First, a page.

The embargo of 1813 was a new blow to the interests of New England. It was now proposed by zealous Federalists that the militia and revenues of New England should be kept for home defence, and Massachusetts resolved to call out ten thousand men to protect the coast, these men to be under officers appointed by the State. Such a proceeding was dangerous, though it could not be held to violate the provisions of the Constitution, which limited the control of the army to the general government in times of peace, but made no definite provision on this subject for times of war.

The opposition to administration measures reached its ultimate in December, 1814, when a convention of delegates from Massachusetts, Connecticut, and Rhode Island, with a partial representation from New Hampshire and Vermont, met at Hartford for the purpose of considering the grievances of the people and of deciding how they could be best redressed. This convention assembled in secret session, and much doubt existed as to its purposes and proceedings. It was denounced as treasonable by the friends of the administration, and a strong excitement prevailed concerning it. But at the date of its assembly the enthusiasm of its supporters had become reduced by the strong indications of peace, and this undoubtedly influenced the deliberations of the members. When its proceedings were published they proved to be so mild as to excite general surprise. Instead of advocating a dissolution of the Union, or other violent measure, they confined themselves to a statement of grievances, most of which unquestionably existed, but were necessary results of the war, and proposed several amendments to the Constitution. They demanded that representation in the House should be based on the free population alone, that the President should not be eligible for re-election, that State offices should be held only by native-born citizens, that no embargo should extend more than sixty days, and that a two-thirds vote should be required to prohibit commercial intercourse, admit new States, authorize hostilities, and declare war. They also strongly opposed the mode adopted in recruiting the army. In all this there was nothing to warrant the terms of reproach with which it was long customary to speak of the "Hartford Convention," which was held up to the people by the opposing party as something deserving of the severest reprobation.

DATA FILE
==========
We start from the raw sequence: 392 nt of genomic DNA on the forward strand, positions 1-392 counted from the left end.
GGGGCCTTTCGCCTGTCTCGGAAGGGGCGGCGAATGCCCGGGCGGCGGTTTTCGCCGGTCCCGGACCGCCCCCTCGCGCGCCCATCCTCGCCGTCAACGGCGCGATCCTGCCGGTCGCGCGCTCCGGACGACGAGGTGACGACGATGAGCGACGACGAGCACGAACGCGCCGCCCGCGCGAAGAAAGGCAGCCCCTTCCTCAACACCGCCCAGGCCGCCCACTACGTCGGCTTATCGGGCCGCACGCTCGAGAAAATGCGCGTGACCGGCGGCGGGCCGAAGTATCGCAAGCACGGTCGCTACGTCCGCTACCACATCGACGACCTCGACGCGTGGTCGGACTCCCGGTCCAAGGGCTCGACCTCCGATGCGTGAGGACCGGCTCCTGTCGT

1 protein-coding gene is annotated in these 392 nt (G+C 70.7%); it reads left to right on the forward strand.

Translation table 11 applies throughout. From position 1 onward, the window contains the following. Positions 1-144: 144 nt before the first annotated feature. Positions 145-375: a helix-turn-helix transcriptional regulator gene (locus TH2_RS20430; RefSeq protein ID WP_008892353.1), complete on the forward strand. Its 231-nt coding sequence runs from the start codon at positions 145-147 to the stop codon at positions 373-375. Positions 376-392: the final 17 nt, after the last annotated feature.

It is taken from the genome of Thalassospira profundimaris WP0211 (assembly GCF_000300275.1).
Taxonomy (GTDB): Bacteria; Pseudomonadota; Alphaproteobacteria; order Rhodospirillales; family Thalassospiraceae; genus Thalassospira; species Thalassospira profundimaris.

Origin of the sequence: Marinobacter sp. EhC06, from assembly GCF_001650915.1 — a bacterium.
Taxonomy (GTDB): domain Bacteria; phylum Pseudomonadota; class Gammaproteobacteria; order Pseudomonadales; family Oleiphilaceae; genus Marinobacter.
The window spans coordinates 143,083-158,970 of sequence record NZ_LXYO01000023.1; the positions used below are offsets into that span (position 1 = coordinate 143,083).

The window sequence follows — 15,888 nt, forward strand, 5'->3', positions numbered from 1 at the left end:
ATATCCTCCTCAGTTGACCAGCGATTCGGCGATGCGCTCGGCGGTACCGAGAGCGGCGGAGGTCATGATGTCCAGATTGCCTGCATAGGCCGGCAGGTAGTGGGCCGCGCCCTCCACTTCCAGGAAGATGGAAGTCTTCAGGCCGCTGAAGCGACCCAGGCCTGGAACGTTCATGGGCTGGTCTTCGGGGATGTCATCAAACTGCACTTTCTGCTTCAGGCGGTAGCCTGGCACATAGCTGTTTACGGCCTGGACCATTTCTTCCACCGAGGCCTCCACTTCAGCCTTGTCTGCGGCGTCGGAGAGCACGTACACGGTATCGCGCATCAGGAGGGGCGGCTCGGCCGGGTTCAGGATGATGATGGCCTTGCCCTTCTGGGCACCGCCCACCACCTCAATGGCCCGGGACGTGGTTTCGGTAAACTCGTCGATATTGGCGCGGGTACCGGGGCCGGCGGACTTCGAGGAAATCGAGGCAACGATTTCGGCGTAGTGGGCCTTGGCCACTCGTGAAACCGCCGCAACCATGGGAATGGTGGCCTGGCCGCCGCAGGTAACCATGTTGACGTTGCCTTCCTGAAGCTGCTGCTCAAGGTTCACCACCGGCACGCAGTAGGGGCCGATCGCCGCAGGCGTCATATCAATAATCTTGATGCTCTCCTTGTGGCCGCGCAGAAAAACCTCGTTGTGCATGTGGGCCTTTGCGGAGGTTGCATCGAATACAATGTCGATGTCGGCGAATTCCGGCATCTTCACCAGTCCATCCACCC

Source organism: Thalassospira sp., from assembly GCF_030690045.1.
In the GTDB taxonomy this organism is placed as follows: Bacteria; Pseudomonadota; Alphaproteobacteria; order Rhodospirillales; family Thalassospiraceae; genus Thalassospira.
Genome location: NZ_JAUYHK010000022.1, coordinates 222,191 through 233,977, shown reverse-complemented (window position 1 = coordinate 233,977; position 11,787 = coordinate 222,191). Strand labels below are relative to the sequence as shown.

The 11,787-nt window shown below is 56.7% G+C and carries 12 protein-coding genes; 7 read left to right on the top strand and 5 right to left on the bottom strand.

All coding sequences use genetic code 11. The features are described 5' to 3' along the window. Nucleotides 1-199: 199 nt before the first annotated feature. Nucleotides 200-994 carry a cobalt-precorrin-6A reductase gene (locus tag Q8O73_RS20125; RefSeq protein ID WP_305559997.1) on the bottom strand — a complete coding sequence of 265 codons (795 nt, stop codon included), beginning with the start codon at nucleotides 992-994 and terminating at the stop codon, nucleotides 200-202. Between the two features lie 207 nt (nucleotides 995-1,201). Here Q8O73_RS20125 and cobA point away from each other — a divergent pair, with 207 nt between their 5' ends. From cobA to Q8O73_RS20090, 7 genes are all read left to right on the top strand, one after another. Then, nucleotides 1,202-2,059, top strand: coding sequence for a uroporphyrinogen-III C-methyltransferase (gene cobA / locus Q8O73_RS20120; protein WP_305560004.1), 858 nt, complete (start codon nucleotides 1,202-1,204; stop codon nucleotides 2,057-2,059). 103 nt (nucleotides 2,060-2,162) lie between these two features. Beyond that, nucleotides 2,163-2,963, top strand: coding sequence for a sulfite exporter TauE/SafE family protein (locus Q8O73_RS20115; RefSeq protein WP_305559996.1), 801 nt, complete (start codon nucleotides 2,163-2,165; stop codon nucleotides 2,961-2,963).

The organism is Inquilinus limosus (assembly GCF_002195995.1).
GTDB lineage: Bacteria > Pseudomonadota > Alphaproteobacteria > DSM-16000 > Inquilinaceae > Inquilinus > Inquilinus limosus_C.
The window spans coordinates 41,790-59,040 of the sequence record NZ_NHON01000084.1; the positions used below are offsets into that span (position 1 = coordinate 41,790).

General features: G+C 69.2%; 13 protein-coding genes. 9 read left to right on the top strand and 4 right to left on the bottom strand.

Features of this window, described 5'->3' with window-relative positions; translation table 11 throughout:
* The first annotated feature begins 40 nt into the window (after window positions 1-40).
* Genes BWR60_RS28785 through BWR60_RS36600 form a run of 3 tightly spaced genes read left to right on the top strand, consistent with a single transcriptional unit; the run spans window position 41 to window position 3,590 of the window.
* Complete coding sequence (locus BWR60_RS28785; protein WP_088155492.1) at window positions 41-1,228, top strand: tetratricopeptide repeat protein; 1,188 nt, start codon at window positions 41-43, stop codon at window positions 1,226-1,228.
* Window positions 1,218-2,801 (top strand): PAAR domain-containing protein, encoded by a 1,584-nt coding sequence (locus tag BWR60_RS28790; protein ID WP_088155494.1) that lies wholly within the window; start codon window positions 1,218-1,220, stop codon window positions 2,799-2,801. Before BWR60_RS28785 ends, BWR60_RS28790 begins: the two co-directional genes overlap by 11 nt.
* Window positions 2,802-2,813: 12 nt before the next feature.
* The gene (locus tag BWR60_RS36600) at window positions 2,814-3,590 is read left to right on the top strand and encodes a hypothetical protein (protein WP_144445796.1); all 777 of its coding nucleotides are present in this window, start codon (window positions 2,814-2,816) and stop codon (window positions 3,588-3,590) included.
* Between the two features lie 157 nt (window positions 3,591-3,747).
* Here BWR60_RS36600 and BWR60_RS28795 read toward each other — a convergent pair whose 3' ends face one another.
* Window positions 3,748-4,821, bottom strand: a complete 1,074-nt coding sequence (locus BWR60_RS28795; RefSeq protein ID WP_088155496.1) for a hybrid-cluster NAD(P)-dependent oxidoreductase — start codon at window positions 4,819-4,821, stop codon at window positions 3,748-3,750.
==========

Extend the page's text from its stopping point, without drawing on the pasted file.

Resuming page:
Its recommendations fell dead. With the signing of the treaty of peace the causes of complaint disappeared, and in the universal joy that followed all thought that the Constitution was not a perfect instrument disappeared. In August, 1814, the commissioners of the United States and Great Britain met at Ghent, in Flanders, where they signed a treaty of peace on the 24th of the following December. The British commissioners at first insisted that the Indians should be made parties to the treaty, and that definite boundary-lines should be fixed which neither party should pass. This was objected to on the part of the United States, and it was finally agreed that the Indians should be restored to the status of rights and possessions which they held in 1811, if they would agree to desist from hostilities. Both parties were prohibited from keeping a naval force on the lakes. The questions of boundaries and of the fisheries were settled, but on the points which had been the cause of the war - the encroachments upon American commerce, and the right of impressment - no measures were adopted. The treaty, as signed, was silent on these subjects. These causes of the war had disappeared, and the navy of the United States had proved its ability to defend American commerce in any future difficulty, so the sore subject was quietly ignored.